3. Stephen P. Holland, 2009. "Taxes and Trading versus Intensity Standards: Second-Best Environmental Policies with Incomplete Regulation (Leakage) or Market Power," NBER Working Papers 15262, National Bureau of Economic Research, Inc.
  4. Stephen P. Ryan & Mar Reguant & Meredith Fowlie, 2011. "Pollution Permits and the Evolution of Market Structure," 2011 Meeting Papers 1440, Society for Economic Dynamics.
  5. Ralf Martin & Mirabelle Muûls & Laure B. de Preux & Ulrich J. Wagner, 2012. "Industry compensation under relocation risk: a firm-level analysis of the EU Emissions Trading Scheme," Grantham Research Institute on Climate Change and the Environment Working Papers 85, Grantham Research Institute on Climate Change and the Environment.

Lists

This item is not listed on Wikipedia, on a reading list or among the top items on IDEAS.

Statistics

Access and download statistics

Corrections

When requesting a correction, please mention this item's handle: RePEc:isu:genres:13131. See general information about how to correct material in RePEc.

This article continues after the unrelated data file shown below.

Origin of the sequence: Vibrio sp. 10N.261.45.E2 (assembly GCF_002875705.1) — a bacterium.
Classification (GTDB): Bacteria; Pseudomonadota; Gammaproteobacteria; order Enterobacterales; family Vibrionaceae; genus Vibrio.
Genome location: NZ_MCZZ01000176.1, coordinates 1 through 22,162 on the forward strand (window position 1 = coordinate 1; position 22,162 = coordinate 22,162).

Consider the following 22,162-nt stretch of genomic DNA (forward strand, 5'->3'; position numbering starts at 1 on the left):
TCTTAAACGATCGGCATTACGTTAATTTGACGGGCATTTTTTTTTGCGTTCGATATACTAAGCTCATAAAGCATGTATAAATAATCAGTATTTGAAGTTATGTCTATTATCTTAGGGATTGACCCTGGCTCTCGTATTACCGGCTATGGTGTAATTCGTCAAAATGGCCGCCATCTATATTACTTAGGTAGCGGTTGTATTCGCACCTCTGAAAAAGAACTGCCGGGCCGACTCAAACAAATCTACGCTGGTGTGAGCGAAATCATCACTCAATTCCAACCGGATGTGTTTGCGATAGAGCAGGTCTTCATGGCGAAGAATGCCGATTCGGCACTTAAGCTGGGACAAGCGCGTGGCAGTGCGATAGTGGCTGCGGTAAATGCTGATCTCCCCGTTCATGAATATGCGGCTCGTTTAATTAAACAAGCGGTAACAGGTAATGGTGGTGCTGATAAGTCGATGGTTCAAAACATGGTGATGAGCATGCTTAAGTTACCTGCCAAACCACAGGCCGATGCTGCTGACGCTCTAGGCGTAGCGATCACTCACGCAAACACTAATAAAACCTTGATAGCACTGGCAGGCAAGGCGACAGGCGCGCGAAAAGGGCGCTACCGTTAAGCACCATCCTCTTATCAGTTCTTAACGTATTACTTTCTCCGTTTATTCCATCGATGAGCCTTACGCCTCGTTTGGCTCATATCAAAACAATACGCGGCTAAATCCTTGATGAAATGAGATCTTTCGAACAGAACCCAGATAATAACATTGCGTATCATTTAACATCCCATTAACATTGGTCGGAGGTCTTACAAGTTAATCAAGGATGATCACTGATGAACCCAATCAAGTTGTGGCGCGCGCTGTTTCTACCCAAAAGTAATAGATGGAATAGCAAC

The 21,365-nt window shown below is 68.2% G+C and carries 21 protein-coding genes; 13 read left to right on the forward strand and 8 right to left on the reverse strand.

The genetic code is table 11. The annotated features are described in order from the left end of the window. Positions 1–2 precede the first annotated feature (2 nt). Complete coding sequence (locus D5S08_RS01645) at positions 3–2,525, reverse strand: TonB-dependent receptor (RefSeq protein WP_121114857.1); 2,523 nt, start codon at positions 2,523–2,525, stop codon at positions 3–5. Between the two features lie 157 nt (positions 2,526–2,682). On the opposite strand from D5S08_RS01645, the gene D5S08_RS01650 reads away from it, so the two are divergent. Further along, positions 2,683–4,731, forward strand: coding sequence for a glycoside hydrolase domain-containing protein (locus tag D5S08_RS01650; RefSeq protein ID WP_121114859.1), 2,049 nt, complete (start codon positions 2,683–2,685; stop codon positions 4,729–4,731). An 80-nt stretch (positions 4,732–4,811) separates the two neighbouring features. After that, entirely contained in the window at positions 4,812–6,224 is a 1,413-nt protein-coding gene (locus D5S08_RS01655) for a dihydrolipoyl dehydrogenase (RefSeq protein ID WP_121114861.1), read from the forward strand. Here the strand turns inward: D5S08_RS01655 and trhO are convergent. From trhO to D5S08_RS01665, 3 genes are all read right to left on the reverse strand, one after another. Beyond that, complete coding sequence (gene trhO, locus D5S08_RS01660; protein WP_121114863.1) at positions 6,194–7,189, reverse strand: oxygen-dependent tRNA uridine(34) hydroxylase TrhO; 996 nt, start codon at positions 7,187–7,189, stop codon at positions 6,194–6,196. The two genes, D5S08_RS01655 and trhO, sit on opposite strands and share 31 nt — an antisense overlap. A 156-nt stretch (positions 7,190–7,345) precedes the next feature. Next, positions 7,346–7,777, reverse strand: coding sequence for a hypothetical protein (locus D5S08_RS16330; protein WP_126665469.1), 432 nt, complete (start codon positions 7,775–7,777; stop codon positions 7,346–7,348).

For technical questions regarding this item, or to correct its authors, title, abstract, bibliographic or download information, contact: (Stephanie Bridges) The email address of this maintainer does not seem to be valid anymore. Please ask Stephanie Bridges to update the entry or send us the correct address.

If you have authored this item and are not yet registered with RePEc, we encourage you to do it here. This allows to link your profile to this item. It also allows you to accept potential citations to this item that we are uncertain about.

If references are entirely missing, you can add them using this form.

If the full references list an item that is present in RePEc, but the system did not link to it, you can help with this form.

If you know of missing items citing this one, you can help us creating those links by adding the relevant references in the same way as above, for each refering item. If you are a registered author of this item, you may also want to check the "citations" tab in your profile, as there may be some citations waiting for confirmation.

Please note that corrections may take a couple of weeks to filter through the various RePEc services.